Arizona "show-your-papers" law begins

Police can carry out immigration checks on anyone who is stopped and suspected

By Natasha Lennard

Published September 20, 2012 5:17PM (EDT)

As of yesterday, police in Arizona are now authorized to perform immigration checks on any person they stop and suspect of being in the United States illegally. The controversial "show-your-papers" state law provision, upheld by the Supreme Court this summer, has enraged immigration activists who see the provision as opening a floodgate for racial profiling. A federal judge lifted an injunction on the provision this week.

As Reuters reported, the American Civil Liberties Union has set up a hotline where individuals questioned or detained under the law can call in. "[We'll] be looking very carefully to monitor for civil rights violations in the state," Karen Tumlin, managing attorney with the National Immigration Law Center, one of a coalition of groups that challenged the law, told Reuters.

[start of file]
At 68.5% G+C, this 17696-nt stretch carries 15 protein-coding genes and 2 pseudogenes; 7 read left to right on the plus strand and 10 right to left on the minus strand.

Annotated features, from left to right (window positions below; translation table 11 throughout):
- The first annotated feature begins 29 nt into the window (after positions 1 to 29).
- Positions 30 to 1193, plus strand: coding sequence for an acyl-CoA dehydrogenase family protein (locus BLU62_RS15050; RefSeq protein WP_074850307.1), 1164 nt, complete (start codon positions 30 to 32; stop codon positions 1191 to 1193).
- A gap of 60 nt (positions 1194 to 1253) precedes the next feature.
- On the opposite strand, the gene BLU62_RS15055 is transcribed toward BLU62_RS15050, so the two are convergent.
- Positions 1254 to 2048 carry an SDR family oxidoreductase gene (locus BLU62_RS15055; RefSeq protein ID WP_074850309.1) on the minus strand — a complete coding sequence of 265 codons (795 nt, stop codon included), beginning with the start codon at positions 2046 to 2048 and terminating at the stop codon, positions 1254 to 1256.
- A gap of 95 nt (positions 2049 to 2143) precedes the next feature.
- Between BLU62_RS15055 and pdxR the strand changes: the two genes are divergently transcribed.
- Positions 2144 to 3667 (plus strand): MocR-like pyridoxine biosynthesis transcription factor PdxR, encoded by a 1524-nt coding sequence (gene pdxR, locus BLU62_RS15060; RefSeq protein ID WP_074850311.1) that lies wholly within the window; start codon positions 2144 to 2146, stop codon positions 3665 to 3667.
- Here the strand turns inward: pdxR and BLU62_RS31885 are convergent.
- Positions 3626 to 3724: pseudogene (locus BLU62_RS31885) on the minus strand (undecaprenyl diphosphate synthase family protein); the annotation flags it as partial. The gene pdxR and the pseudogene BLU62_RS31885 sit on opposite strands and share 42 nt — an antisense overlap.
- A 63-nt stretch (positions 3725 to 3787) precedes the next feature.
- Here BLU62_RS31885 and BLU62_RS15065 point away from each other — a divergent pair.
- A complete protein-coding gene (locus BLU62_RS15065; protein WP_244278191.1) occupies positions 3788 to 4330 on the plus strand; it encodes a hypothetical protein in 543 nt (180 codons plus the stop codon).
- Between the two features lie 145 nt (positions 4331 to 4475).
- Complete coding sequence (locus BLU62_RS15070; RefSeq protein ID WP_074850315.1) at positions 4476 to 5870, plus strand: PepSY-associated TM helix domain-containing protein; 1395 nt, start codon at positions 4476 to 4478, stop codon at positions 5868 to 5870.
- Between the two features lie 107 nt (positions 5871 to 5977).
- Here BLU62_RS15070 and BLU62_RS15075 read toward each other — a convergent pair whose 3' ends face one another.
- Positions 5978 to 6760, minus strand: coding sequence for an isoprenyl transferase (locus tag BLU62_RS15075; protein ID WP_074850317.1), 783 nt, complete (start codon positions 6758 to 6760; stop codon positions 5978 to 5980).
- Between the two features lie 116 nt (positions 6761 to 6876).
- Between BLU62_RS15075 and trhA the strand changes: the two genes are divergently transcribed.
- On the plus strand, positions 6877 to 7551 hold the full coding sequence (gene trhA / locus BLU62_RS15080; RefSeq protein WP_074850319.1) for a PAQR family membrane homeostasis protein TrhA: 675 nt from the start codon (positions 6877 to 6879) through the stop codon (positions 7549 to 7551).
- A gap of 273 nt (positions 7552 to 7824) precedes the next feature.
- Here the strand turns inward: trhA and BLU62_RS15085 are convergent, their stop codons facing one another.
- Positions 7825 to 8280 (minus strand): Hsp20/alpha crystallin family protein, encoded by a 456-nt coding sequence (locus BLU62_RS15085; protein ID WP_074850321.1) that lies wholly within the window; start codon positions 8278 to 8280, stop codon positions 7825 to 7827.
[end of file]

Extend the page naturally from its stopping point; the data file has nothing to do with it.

Around 50 activists demonstrated outside ICE agency offices in Phoenix late Wednesday to protest the law going into effect. Undocumented activists are working to spread information and advice to fellow immigrants who are in the country illegally; some groups are advising undocumented individuals to leave any papers detailing their country of birth at home, and to give only their name and birthday to police if stopped.

Natasha Lennard

Natasha Lennard is an assistant news editor at Salon, covering non-electoral politics, general news and rabble-rousing. Follow her on Twitter @natashalennard, email

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Aclu Arizona Illegal Immigrants Immigration Jan Brewer Police Undocumented Immigrants